Ticking sound from Skyline S7 Model


Kathy Strabel
 

Good day, Janome Friends....
I was sewing on my S7 this afternoon and all was going well, then I got some kind of a thread tangle, so I stopped and removed my fabric from under the needle.  Then I heard a ticking sound coming out of the machine. I listened for a short while; it sounded similar to a clock ticking and seemed to be coming from under the bed of the machine, about halfway between the needle and the left side of the tower--where the "brain" is. It did not appear to be stopping on its own, so I shut the machine off, then back on again a couple minutes later. Everything was normal, so I resumed my sewing for the rest of the afternoon. Does anyone know what the ticking sound was? If so, is it anything to be concerned with? This is the first time I have experienced it. I got no error codes or warnings before shutting off the machine, the needle was stationary, as was the balance wheel. There was no other sound--no rubbing, squeaking, or anything else. Just that ticking. The machine was not hot. And before resuming my sewing, I inspected the bobbin area and re-threaded the top thread.  There was no birds nest on the reverse of my fabric. I hope I am giving enough information.  Any info appreciated. Kathy S   Camas WA


Jim Stutsman
 

Diagnosing this is pretty difficult from thousands of miles away, especially considering that it has stopped ticking. My best guess is that the initial tangle caused one of the internal stepper motors to get knocked out of position. This could cause things to be slightly off, leading to the sound. Turning it off & back on caused everything to be recalibrated during self-test, which would correct the issue. Since you don’t have noise any more I think there is nothing to be worried about. Sew and fret no more!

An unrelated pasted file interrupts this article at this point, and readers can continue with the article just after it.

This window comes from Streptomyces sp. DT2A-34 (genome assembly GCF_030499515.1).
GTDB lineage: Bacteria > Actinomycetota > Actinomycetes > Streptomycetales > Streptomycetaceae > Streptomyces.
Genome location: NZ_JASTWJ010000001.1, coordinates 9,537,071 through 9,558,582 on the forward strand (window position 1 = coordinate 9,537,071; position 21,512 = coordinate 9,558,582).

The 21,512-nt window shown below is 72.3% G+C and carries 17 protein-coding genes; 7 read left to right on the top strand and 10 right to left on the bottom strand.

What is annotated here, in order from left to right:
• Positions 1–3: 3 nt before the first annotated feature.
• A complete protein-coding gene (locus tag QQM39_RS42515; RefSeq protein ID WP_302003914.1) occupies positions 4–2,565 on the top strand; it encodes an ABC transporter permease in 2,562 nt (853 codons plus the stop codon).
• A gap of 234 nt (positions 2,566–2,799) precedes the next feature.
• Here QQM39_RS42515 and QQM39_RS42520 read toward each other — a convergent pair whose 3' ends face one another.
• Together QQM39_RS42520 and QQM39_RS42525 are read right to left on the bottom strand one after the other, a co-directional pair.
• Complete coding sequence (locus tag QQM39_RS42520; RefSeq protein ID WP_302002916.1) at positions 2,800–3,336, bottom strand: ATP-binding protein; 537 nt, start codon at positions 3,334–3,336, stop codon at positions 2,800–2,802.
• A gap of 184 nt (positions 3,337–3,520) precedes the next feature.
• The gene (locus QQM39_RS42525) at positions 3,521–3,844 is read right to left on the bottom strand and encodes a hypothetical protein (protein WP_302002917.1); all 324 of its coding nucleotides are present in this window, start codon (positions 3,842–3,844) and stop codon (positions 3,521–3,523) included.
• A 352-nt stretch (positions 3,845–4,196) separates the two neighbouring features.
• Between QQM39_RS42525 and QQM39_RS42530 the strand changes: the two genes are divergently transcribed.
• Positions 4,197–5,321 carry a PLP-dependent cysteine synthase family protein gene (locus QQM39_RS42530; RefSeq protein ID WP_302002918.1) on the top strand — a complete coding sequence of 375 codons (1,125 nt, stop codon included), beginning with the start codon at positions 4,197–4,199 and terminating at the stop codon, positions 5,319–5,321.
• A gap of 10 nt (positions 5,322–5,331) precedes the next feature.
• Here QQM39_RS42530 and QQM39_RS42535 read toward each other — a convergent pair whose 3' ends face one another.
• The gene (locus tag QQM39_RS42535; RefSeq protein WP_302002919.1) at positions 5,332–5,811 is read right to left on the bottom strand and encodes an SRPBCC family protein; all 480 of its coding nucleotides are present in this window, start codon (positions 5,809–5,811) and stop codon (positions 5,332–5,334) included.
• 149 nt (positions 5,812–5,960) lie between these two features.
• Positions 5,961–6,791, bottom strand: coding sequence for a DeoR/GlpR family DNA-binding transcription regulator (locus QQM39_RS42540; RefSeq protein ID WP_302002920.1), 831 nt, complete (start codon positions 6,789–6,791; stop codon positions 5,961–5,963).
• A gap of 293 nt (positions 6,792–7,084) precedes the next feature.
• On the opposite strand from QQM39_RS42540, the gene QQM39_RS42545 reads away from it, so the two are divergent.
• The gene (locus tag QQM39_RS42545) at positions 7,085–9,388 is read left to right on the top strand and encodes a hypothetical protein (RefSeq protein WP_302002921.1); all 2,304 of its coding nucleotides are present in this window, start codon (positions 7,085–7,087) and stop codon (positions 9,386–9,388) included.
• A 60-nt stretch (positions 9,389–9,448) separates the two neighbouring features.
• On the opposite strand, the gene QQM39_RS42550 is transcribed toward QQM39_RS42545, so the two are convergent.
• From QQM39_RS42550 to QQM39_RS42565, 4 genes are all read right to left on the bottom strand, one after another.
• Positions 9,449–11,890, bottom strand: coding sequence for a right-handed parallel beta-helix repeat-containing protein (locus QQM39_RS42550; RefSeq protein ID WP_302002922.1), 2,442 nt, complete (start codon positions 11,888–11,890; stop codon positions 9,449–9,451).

Kathy Strabel
 

Thank you, Jim for the good news re: the ticking noise from my S7. What, exactly, is a stepper motor? And how many are in a machine? And what is the normal function of a stepper motor?  I have heard this term before, just don't know much about it.   I am so grateful that you had good news for me!!
Kathy S   Camas WA


Jim Stutsman
 

A stepper motor is a specialized motor that does not turn in full revolutions. Instead it moves in very precise "steps". When you adjust your stitch width the stepper motor for that function moves just enough to push the needle 0.5mm left or right. There are many steppers inside the machine for functions like stitch length and even embroidery. The computer knows precisely which position each stepper is in. However if an external force of enough strength is applied (Think embroidery hoop hitting something, needle bar getting whacked, or even a bad "bird nest" under the bobbin.) the stepper can get pushed out of position so it's no longer where the computer thinks it is. When the computer tells it to move it may be asking it to move beyond a physical limit, which can lead to noise. In your case, it's small, but in the case of embroidery it may be a terrified loud "machine gun" type sound. When the machine is turned off and back on, the computer knows nothing about the position of any stepper. So instead it sends them to a "home" position where a sensor trips. You see this in embroidery - the hoop returns all the way to the base. What's happening is that the computer is repeatedly telling the stepper to move back one step until the sensor trips and it knows that home is reached. Then it can reset its position and continue to work normally.